US President Donald Trump's harsh line against immigrants reached a new level of hostility this week. In an interview for Axios on HBO yesterday Trump said he was exploring a plan to abolish birthright citizenship, a move that could have consequences for a wide variety of families from around the world including 1.2 million Middle Eastern and North African immigrants living in America.
"We're the only country in the world where a person comes in, has a baby, and the baby is essentially a citizen of the United States for 85 years with all of those benefits," the president said in an interview with Axios that's scheduled to air as part of a new HBO show premiering Sunday. "It's ridiculous. It's ridiculous. And it has to end."
The move, which represents the most extreme stance adopted by a sitting president, is intended to be pushed through with an executive order and end the right to US citizenship for children born in the United States to noncitizens. Legal experts have denounced the proposal saying that it runs afoul of the Constitution.
The 14th Amendment of the US constitution guarantees automatic citizenship to all children born within the US. The very first line from the 14th Amendment says: "All persons born or naturalized in the United States, and subject to the jurisdiction thereof, are citizens of the United States and of the state wherein they reside."
Despite birthright citizenship being reaffirmed multiple times by the Supreme Court over the last 150 years, Trump's critics say he is behaving like a dictator by reaching beyond his authority in trying to amend the constitution. His hard-line immigration campaign is likely to set off another standoff with the courts similar to the one that followed his Muslims ban.
Critics of Trump, including historians, legal experts and politicians (including some Republicans) and plenty of others who feel strongly about adhering to constitutional law, have slammed the policy. His claim that only the US has a birthright citizenship is patently false. More than 30 countries, including Canada and Mexico, have similar citizenship policies in place.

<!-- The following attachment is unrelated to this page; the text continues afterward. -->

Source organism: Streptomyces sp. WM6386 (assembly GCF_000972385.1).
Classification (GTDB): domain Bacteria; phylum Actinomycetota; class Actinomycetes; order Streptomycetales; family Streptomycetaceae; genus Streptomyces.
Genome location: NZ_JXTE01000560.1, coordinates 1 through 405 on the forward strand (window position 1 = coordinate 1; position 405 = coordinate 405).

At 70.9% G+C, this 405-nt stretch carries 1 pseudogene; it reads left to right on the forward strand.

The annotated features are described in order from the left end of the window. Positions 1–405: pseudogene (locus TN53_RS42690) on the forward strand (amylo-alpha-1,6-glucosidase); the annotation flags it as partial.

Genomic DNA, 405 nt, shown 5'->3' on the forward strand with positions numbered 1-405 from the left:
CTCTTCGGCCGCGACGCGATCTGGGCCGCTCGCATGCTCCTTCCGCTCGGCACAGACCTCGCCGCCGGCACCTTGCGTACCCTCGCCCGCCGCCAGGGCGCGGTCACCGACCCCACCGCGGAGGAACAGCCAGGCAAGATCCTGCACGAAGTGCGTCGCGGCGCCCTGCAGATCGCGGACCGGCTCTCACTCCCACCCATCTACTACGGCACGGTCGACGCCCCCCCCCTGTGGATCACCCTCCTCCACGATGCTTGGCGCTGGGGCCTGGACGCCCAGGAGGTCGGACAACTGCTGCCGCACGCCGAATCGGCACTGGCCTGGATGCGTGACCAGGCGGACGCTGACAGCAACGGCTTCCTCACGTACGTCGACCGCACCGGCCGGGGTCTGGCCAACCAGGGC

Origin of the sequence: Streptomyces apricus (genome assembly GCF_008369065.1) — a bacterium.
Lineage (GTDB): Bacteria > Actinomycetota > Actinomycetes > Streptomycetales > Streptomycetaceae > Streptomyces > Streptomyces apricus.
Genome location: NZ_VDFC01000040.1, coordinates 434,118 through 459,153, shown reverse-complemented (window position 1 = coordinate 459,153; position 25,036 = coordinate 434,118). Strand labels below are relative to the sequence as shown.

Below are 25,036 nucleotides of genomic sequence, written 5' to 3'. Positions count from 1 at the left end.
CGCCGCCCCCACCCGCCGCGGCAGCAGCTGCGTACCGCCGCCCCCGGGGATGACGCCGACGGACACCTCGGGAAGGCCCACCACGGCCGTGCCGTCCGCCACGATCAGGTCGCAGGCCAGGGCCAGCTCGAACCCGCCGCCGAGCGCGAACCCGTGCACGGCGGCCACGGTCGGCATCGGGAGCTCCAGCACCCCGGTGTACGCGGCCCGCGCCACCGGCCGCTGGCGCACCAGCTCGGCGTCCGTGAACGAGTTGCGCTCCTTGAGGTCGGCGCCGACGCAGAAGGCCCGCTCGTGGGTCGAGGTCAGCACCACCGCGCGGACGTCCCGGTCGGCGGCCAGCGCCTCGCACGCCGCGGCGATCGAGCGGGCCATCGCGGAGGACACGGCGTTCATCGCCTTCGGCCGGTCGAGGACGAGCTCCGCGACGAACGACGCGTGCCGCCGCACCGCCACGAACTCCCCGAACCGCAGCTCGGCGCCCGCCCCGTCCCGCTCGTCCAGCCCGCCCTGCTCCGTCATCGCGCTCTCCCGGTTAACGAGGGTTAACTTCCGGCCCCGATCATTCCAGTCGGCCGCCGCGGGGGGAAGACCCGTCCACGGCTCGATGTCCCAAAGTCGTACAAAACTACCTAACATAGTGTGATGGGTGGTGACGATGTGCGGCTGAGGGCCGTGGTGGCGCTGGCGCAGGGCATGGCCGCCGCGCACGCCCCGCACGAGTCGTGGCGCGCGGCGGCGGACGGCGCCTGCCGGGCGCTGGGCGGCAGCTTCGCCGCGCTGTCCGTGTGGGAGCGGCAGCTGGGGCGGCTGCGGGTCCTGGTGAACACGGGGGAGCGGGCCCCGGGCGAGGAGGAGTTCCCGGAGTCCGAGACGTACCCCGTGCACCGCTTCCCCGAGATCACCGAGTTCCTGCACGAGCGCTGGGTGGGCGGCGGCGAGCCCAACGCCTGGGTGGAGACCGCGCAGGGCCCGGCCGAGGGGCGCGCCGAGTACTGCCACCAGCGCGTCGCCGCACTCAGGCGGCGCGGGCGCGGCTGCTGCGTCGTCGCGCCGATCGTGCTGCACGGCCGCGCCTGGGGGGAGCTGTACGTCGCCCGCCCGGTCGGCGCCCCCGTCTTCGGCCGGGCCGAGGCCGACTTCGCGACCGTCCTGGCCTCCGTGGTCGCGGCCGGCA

Trump has long decried what opponents of birthright citizenship calls "anchor babies", a term used to describe families who use their child to remain in the country. But research cited by the New York Times found that the parents of nine in ten children born migrants came to the US at least two years before giving birth, suggesting that many chose to move in search of work, rather than simply to give birth to American babies.
"People don't come here to have a baby," said Michael Fix, a senior fellow at the Migration Policy Institute. "People tend to come here, all the studies indicate, for a better life and economic progress. Babies are more or less a byproduct."
Eliminating birthright citizenship will trigger a courtroom battle over whether or not the commander in chief has the unilateral capability to modify an amendment of the Constitution. Trump nevertheless seems intent on overturning the constitution and is seeking legal counsel. He seems to believe it can be accomplished with executive action, a view that is at odds with the opinions of most legal scholars.
Such a dramatic shift in the US will have implications for migrants from the MENA region. Figures cited by migration policy institute puts their number at 1.2 million which is roughly three per cent of the country's approximately 44 million immigrants.